January 17, 2014

College students learn difficult accounting program
By ANDY HALLMAN | Jan 16, 2014

Maharishi University of Management accounting professor Andrew Bargerstock teaches a class in which students are certified in an accounting program called Extensible Business Reporting Language. M.U.M. is the first college in the world to offer certification in the program as part of its academic curriculum. / Photo by: ANDY HALLMAN

Maharishi University of Management accounting professor Andrew Bargerstock teaches a class in which students are certified in an accounting program called Extensible Business Reporting Language. M.U.M. is the first college in the world to offer certification in the program as part of its academic curriculum. / Photo by: ANDY HALLMAN

Accounting students at Maharishi University of Management are getting a leg up on the competition.

Those students have the opportunity to become certified in a worldwide accounting standard. According to M.U.M. accounting professor Andrew Bargerstock, the university is the first in the world to offer this certification as part of its curriculum.

The standard is called Extensible Business Reporting Language, often referred to simply as XBRL. It is a way of creating an accounting document that allows the information to be easily transferred to government agencies such as the Federal Deposit Insurance Corporation or the Securities and Exchange Commission.

The program requires a high level of computer coding knowledge. Bargerstock said learning how to use the program is no easy task because the students are bombarded with tons of technical computer jargon unfamiliar to most accountants.

“Accountants typically don’t have a lot of training in IT [information technology],” Bargerstock said. “They’ll know how to run ‘Quickbooks’ and ‘Excel,’ but they don’t know anything about the underlying coding. It’s a bit of a challenge. It takes a little bit longer for the water to seep into the sponge – a very dry sponge.”

Bargerstock and 11 of his students have been certified in XBRL, so he knows just how difficult the program is to learn.

“I failed the test the first time I took it, and had to go over it and over it again,” he said.

The certification training is done online and includes instructional audio files. The first time Bargerstock tuned in to one of the audio courses, he reacted by saying to himself, “This is way beyond what I was expecting. There was so much jargon it sounded like a foreign language.”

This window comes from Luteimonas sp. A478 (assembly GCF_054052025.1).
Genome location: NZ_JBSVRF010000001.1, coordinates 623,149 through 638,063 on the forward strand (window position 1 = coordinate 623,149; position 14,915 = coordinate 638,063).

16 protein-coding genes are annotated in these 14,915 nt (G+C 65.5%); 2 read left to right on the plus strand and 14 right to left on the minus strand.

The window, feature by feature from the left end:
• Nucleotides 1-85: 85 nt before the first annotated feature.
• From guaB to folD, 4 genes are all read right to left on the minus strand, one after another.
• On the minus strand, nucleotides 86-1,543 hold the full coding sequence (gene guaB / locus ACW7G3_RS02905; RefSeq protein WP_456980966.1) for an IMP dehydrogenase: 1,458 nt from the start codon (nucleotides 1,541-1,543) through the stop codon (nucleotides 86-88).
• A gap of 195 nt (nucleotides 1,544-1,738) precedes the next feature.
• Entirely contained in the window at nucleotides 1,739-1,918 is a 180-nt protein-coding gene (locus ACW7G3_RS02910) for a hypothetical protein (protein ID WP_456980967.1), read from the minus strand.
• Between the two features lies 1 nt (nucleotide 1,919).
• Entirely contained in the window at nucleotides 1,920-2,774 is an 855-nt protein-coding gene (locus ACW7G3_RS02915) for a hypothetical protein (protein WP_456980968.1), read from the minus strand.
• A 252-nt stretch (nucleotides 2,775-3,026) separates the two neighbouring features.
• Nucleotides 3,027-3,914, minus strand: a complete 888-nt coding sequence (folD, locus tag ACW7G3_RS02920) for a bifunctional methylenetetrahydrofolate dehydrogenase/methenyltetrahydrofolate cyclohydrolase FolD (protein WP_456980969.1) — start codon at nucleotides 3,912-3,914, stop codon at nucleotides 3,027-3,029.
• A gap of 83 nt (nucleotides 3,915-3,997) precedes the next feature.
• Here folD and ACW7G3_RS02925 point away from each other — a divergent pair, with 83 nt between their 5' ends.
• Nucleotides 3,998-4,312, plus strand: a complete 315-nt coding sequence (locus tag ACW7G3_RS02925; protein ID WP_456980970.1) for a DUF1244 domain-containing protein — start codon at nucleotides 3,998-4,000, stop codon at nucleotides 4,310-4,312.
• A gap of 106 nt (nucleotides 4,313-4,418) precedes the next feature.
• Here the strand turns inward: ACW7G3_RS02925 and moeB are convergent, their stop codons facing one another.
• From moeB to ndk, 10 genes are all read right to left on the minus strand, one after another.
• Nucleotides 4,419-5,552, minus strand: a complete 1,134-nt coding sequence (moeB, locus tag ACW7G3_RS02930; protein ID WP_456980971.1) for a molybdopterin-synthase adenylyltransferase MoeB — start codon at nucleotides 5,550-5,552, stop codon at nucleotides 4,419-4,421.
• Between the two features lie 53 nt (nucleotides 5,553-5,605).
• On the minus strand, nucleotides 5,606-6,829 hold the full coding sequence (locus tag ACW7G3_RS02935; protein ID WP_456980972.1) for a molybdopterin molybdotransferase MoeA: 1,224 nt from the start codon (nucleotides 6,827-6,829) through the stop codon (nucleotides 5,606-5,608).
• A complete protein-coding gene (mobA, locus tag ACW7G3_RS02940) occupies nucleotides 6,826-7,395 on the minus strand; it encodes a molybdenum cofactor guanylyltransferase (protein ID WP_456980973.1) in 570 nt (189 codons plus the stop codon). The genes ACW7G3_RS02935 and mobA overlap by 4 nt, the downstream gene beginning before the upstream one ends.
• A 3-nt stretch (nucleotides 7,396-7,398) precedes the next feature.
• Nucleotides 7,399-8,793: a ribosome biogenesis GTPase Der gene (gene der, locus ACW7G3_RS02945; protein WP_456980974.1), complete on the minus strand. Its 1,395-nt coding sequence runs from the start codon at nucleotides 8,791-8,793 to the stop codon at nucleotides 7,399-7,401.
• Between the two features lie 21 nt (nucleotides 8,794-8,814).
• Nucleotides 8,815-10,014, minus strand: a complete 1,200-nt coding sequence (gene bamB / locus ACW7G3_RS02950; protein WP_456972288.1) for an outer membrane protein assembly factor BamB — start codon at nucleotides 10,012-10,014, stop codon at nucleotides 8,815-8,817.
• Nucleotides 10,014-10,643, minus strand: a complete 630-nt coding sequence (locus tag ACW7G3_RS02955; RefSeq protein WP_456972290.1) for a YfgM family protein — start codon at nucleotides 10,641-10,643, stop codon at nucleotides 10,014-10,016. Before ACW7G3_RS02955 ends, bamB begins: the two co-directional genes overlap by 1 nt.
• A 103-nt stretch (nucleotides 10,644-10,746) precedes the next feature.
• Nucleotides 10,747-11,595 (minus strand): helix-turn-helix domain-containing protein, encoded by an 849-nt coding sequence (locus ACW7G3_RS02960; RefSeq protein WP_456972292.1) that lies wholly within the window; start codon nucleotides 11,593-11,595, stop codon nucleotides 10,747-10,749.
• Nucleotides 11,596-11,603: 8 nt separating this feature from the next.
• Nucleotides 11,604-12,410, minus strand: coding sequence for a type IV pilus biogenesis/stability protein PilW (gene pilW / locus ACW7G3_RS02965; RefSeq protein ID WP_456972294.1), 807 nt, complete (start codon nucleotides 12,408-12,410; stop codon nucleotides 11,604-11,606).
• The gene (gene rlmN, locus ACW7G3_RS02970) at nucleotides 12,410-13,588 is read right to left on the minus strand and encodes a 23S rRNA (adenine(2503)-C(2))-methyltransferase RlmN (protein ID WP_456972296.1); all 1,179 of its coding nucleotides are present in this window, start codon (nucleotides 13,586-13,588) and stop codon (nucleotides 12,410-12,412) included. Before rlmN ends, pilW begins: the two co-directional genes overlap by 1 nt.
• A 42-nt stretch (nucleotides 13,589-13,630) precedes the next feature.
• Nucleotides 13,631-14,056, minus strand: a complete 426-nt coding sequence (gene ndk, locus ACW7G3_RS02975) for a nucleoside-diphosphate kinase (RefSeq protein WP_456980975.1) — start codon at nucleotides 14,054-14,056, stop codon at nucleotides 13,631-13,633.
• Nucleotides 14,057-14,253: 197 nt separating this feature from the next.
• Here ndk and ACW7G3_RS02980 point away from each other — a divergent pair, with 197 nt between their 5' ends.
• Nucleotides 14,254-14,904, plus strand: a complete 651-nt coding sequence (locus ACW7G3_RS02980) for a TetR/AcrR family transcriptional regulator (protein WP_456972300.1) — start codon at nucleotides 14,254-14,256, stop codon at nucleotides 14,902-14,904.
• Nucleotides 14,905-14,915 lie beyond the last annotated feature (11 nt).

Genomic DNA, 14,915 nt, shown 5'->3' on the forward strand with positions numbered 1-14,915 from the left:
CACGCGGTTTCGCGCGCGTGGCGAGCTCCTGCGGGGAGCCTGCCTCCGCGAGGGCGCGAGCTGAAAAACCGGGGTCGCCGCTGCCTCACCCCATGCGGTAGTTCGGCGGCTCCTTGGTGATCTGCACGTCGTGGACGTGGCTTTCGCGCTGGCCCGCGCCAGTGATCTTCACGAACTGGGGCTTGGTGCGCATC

Learning XBRL is no picnic but once the students complete the necessary training they will stand out from their peers. Recruiting firms have told Bargerstock XBRL certification will put M.U.M.’s students at the top of the pile of résumés when it comes time to look for a job.

“In job interviews, people will say whatever they need to to get the job, and they’ll be a chameleon who changes from day to day,” he said. “This certification shows the students have taken the initiative to learn something.”

The federal government has required businesses and organizations to submit their accounting records in XBRL format since 2011. Bargerstock said the advantage of XBRL is the numbers only have to be entered in the original accounting document and not in every report created from that document. When it comes time to create the reports for the various government agencies, each agency extracts from the document whatever it needs to create its own report.

In the past, accountants would have to tediously fill out reports for each government agency. Now, those reports are created automatically by the computer thanks to the way the information is coded.

Bargerstock introduced his students to XBRL certification last fall. Although he helped the students with their certification, they trained for the certification on their own outside of class and did not receive academic credit. Another group of six students began taking a class with Bargerstock in November in which they were receiving academic credit while obtaining XBRL certification. Those students will finish their class in February.

Reprinted with permission from The Fairfield Ledger. The article was on the front page of Thursday’s Ledger, five columns across the middle of the page, with a photo.

Added point of clarification from Andy Bargerstock: “The certification training does not teach the technical side (tagging) of XBRL. XBRL certification training is the first step towards competency. If any of our certified students get hired, they will need 2-3 months of intensive training in the technical aspects of XBRL.”